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    Knowledge creation on China, from proven China experts.

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  • Faculty & Research

    Knowledge creation on China, from proven China experts.

    386
  • Faculty & Research

    Knowledge creation on China, from proven China experts.

    386
Tuesday, August 13, 2019

How Can Businesses Create Customers in Today's Digital Economy?

By Fang Yue

 

Why is it Shanghai, instead of any US city, that is home to the largest number of Starbucks stores? Why is the century-old brand Coca-Cola still vibrant? According to Fang Yue, Professor of Economics and Decision Sciences at CEIBS, the answers to these questions have a lot to do with creating customers and generating value for them. How can businesses create customers by leveraging the power of technology? How can they tap and meet customers’ real needs? Professor Fang Yue offered his insights.

Technology can help create customers

Peter F. Drucker, father of modern management, famously said that, “The purpose of business is to create a customer.” In other words, it is the customer who decides what a business is. Only when customers start to pay for goods or services, can a business turn economic resources into goods and wealth. In the process of creating customers, technology has a pivotal role to play.

During the First Industrial Revolution, the widespread use of steam locomotives laid the foundation for the creation of goods and services. The Second Industrial Revolution brought the world into the electrical age. Electricity led to the emergence of production lines that made large-scale standardized production possible, greatly improving productivity. The Third Industrial Revolution, characterized by the widespread use of computer and network communication technologies, has fueled the generation of information and turned information into a valuable asset.

Overall, the three industrial revolutions gave birth to industrialized products and services, standardized mass production, and widespread information exchange, respectively. Thanks to standardized mass production, businesses are able to play a leading role in the market, with a focus on cutting costs and improving profitability. From a customer’s perspective, businesses are there to meet their basic needs for products and services. On the whole, however, personalized service is in short supply. Though personalized services are now provided by some companies, technical constraints have limited the widespread availability of cost-effective customized services.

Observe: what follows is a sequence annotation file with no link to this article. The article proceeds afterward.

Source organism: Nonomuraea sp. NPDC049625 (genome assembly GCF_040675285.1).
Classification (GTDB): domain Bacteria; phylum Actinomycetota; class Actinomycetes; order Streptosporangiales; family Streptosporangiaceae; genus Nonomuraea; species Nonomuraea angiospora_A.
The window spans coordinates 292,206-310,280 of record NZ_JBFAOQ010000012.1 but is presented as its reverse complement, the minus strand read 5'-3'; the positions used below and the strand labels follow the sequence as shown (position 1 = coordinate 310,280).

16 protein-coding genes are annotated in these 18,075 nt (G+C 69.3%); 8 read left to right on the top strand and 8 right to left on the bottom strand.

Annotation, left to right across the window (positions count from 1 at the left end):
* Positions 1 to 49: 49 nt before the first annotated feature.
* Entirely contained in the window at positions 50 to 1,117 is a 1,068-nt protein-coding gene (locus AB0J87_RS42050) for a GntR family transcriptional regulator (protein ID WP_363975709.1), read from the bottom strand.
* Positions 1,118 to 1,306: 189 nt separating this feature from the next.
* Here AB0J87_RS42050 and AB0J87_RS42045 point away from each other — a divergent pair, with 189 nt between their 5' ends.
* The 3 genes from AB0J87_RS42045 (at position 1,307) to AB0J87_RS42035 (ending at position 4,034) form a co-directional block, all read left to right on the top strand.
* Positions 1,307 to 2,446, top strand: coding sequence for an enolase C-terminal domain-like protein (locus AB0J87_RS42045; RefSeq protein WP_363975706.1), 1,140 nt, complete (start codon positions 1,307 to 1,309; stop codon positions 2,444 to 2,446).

Today’s customer base differs in many ways from the past. Simply put, customers expect better shopping experience, and their needs are growing increasingly diverse and complex as the economy grows and new trends keep emerging. In this context, to create customers, businesses must provide the value that customers really need.

Digital technologies in a digital age

In this digital age, businesses are making every effort to stay relevant, experimenting with digital transformation in different ways. Accenture argues, for example, that the role of digital technologies is shifting from increasing businesses’ marginal efficiency to driving fundamental innovation and disruption. Gartner believes that digitalization is about using digital technologies to transform existing business models, making business digital, and creating value in new business areas. Microsoft emphasizes that digital transformation is about rethinking how people, data, and processes can be best combined. While businesses view digitalization differently, they are on the same page about its ultimate goal: putting customers first.

Even though businesses have become smart enough aided by smart technologies, it is customers who make the final call as to which technologies are better and which need scaling up.

Take Coca-Cola. What strategy did the century-old brand use to innovate and go digital, in order to retain its customers? Coca-Cola has done a very good job of connecting with local cultures across the world. For example, during the Chinese New Year, it always produces jovial commercials that link its brands to the messages of cultural transmission and happiness. Instead of improving its products, it invests all its efforts in enhancing customer interaction and participation. Even though its recipe has remained the same for a century, the ability to connect with customers is expected to keep it relevant for another century.

In short, whether a company’s business model is 2B or 2C, its ultimate goal should be to create customers - to retain old customers and attract new ones. As well as keeping up to date with market trends, businesses need to choose the right way to apply technology, and develop new value propositions to meet customers’ needs, in order to be successful in this fast-paced business world.